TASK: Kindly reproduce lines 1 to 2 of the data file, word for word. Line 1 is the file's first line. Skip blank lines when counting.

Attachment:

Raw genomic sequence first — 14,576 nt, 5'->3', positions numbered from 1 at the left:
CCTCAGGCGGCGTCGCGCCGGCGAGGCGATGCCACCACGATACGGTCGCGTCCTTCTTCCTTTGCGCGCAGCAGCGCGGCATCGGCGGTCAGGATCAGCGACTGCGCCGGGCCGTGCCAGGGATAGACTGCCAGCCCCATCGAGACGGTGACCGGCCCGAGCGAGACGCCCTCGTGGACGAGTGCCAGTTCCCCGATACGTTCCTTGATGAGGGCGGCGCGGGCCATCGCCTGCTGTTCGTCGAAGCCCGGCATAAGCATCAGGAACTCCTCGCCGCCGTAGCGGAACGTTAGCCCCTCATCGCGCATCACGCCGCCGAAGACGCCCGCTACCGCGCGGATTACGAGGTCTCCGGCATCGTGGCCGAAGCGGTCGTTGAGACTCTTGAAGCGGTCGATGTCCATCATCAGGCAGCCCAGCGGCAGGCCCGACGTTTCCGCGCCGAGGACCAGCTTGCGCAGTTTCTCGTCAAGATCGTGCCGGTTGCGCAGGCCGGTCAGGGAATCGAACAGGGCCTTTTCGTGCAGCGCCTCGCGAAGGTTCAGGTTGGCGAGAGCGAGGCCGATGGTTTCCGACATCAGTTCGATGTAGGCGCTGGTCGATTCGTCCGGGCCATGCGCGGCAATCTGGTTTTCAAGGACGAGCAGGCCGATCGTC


Raw genomic sequence first — 14,576 nt, 5'->3', positions numbered from 1 at the left:
CCTCAGGCGGCGTCGCGCCGGCGAGGCGATGCCACCACGATACGGTCGCGTCCTTCTTCCTTTGCGCGCAGCAGCGCGGCATCGGCGGTCAGGATCAGCGACTGCGCCGGGCCGTGCCAGGGATAGACTGCCAGCCCCATCGAGACGGTGACCGGCCCGAGCGAGACGCCCTCGTGGACGAGTGCCAGTTCCCCGATACGTTCCTTGATGAGGGCGGCGCGGGCCATCGCCTGCTGTTCGTCGAAGCCCGGCATAAGCATCAGGAACTCCTCGCCGCCGTAGCGGAACGTTAGCCCCTCATCGCGCATCACGCCGCCGAAGACGCCCGCTACCGCGCGGATTACGAGGTCTCCGGCATCGTGGCCGAAGCGGTCGTTGAGACTCTTGAAGCGGTCGATGTCCATCATCAGGCAGCCCAGCGGCAGGCCCGACGTTTCCGCGCCGAGGACCAGCTTGCGCAGTTTCTCGTCAAGATCGTGCCGGTTGCGCAGGCCGGTCAGGGAATCGAACAGGGCCTTTTCGTGCAGCGCCTCGCGAAGGTTCAGGTTGGCGAGAGCGAGGCCGATGGTTTCCGACATCAGTTCGATGTAGGCGCTGGTCGATTCGTCCGGGCCATGCGCGGCAATCTGGTTTTCAAGGACGAGCAGGCCGATCGTC